GS: This was absolutely a conscious choice: the reader should not see what Uri cannot see. Since Uri is short-sighted, he must think and remember in order to see. His almost-blindness forces him into a situation that could be called that of an intellectual, although there were no intellectuals at the time. He is capable of anything and nothing. He starts to walk in various directions, but never goes all the way.

EC: He writes distichs, makes mosaics, even invents an air-pump.

GS: I wanted to create an Everyman, capable of anything that humankind is capable of; a character in whom the reader can love the whole of humankind.

EC: Uri's blindness is a sign of his chosenness. God created him with bad eyes because he wanted him to see deeper. To study the Book. And books.

GS: This is how we usually turn our deficiencies into advantages. This is a healthy reaction. He is not chosen, he only thinks so, because that notion keeps him alive for some time.

The facts of fiction

EC: In one of your essays, you claim that "those who have a well-based vision about history will be supported by the facts of history". In Captivity, you write that it was Tiberius who invented state bank financing...

GS: This is actually true, you can look it up in the works of Latin historiographers. Bank financing was invented because there was a problem to be solved urgently, and since the problem remained, banks remained.

EC: Yes, but the similarity with our age is striking.

GS: This is not my fault. I also mention political analysts – the word did not exist at the time, but the function did. Also insurance fraud – some people claimed that their ships were wrecked, others set their tenement houses on fire. These economic and power structures were the same then as now. It is quite reassuring to get into such details, to see that life on this earth was always the same.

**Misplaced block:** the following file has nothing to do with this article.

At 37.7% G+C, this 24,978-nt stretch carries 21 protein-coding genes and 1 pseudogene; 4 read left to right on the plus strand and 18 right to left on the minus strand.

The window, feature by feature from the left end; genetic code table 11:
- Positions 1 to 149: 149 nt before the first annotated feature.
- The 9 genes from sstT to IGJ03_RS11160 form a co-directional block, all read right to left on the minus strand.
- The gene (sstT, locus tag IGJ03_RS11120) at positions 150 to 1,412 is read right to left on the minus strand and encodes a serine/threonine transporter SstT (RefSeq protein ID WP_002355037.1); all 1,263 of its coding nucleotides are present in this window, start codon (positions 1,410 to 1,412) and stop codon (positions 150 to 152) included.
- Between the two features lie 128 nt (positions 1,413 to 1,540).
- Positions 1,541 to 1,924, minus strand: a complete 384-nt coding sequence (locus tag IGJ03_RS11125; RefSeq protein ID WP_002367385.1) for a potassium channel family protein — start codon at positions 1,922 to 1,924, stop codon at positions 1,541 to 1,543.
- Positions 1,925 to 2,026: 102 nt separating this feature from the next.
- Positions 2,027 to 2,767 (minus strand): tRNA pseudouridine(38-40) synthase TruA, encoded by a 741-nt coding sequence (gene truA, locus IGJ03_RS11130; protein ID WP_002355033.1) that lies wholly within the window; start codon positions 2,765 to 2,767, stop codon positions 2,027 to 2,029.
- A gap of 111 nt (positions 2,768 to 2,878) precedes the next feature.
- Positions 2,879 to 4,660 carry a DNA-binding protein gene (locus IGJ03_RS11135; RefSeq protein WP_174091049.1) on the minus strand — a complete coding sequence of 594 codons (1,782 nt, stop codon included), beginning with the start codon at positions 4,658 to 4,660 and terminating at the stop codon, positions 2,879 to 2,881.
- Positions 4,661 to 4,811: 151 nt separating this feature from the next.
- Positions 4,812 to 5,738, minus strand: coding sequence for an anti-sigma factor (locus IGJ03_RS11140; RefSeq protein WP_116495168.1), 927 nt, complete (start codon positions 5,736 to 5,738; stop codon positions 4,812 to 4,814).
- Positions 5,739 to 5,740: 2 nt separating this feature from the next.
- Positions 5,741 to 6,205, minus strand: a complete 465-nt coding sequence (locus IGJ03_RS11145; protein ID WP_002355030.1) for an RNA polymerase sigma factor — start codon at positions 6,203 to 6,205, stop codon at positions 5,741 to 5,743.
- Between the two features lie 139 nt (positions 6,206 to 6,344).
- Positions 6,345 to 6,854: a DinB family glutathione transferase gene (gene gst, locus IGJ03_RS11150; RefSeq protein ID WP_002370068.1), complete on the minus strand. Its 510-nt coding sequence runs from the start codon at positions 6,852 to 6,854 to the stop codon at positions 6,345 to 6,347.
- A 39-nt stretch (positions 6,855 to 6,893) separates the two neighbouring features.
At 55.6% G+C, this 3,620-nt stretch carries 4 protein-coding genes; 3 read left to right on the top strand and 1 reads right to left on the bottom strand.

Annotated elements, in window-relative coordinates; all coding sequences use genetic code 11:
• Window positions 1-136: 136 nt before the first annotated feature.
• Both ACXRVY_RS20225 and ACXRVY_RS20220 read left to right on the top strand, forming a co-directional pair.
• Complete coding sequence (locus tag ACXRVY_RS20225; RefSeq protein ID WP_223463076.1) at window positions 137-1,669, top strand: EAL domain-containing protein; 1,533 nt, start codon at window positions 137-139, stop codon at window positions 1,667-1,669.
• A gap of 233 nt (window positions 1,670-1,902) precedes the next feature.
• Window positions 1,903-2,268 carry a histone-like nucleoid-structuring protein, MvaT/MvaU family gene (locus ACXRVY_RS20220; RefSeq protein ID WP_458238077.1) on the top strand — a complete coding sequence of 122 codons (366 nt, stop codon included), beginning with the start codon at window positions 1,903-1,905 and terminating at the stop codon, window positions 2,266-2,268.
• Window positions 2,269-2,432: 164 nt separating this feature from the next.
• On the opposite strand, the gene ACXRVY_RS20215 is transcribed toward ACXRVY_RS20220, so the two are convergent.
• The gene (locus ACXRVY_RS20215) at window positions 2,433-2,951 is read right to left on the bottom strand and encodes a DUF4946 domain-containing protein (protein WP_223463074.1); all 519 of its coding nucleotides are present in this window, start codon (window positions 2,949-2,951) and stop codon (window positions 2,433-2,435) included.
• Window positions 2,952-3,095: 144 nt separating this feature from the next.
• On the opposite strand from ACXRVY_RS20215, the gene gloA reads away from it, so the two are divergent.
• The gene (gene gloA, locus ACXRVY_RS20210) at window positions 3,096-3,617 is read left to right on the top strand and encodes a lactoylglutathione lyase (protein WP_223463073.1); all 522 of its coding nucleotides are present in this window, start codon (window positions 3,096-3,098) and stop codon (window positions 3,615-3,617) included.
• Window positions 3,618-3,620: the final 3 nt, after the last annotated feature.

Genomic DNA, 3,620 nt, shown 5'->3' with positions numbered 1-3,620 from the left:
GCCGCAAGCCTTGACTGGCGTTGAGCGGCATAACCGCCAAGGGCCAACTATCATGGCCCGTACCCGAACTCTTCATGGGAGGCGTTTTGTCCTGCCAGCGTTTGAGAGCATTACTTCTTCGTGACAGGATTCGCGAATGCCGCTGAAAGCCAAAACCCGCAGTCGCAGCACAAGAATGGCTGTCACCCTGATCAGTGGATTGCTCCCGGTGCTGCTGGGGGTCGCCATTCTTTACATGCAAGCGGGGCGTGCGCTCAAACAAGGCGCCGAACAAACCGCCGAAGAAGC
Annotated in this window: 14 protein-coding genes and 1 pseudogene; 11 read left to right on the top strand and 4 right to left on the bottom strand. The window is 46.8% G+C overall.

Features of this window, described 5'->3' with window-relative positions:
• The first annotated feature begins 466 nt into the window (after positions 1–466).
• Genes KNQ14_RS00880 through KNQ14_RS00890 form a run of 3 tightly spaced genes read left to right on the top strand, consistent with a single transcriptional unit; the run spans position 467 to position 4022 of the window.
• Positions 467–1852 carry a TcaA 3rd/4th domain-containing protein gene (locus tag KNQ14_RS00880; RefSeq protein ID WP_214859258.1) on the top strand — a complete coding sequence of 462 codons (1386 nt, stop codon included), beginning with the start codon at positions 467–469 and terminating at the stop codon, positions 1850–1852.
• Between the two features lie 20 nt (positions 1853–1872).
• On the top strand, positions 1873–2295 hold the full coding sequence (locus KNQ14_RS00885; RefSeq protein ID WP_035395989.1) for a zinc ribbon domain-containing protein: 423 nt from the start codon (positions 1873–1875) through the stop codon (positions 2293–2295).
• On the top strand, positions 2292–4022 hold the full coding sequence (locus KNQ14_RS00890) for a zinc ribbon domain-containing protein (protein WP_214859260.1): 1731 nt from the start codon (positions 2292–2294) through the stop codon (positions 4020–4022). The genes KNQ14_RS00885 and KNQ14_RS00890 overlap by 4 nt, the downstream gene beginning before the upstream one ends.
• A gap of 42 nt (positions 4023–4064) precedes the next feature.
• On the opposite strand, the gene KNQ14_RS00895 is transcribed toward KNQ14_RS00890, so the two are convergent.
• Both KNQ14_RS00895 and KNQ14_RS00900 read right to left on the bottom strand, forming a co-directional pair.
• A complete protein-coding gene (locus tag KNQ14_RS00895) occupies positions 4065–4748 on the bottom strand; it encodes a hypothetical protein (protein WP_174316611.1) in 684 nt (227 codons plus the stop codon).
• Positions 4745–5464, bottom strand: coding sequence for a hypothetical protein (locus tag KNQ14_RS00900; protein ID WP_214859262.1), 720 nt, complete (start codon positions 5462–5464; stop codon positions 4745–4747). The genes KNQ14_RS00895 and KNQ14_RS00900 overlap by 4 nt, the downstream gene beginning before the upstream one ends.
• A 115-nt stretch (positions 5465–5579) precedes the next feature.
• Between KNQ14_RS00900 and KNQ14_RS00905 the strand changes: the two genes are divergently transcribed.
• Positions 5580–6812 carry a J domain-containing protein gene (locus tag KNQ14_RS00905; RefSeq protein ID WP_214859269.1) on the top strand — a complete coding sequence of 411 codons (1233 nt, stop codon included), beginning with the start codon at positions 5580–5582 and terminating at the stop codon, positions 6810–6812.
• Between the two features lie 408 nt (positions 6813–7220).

The main character and his family are completely fictitious, while there are lots of minor characters who are not fictitious and about whom we – or at least academics – know a lot. This is quite common in this genre: Walter Scott, Stendhal, or Tolstoy used the same method, and ever since many writers have. However, if the reader cannot accept the fictitious main character, the whole edifice collapses. There is also a danger that the fictitious main character brings ulterior notions into the story – in the same way as Heisenberg claims that we manipulate all physical experiments with our instruments, that we cannot examine the state of things without our interference, and thus we will never know how things are without us. But even if the main character is not fictitious, there is an interference, and it is dubious because the author was born in a later age. The way to resolve this problem is perhaps to admit that it is all a fairy tale, even if it is based on historical facts. Wyspianski says that we do not know much about history, only the framework of the events, but that is enough to fill in the blanks by our imagination. For some reason, we like fairy tales; we even learn from them. Who knows what the real Ulysses, Patroclus, Hector, or Helena, what the real Romeo and Juliet were like? They were probably much more plain than what the artist – happily – made out of them.

EC: In the part of the novel that takes place in Judea you describe the everyday life of a community and the heroism involved in it. Uri has to live in the henhouse and fight for his daily bread.

GS: It was impossible not to make Captivity a novel about peasant life as well. The work of peasants can never be left out of a novel because it is the daily basis of our lives. Moreover, it is the peasants, two million of them, who are massacred in the Jewish War, they are the real victims of this war.

EC: The meaning of Uri's – Uriel's – name is "God is my light". While sifting wheat with the Judean women, Uri reads to them from the book of Henoch, in which there is an archangel called Uriel.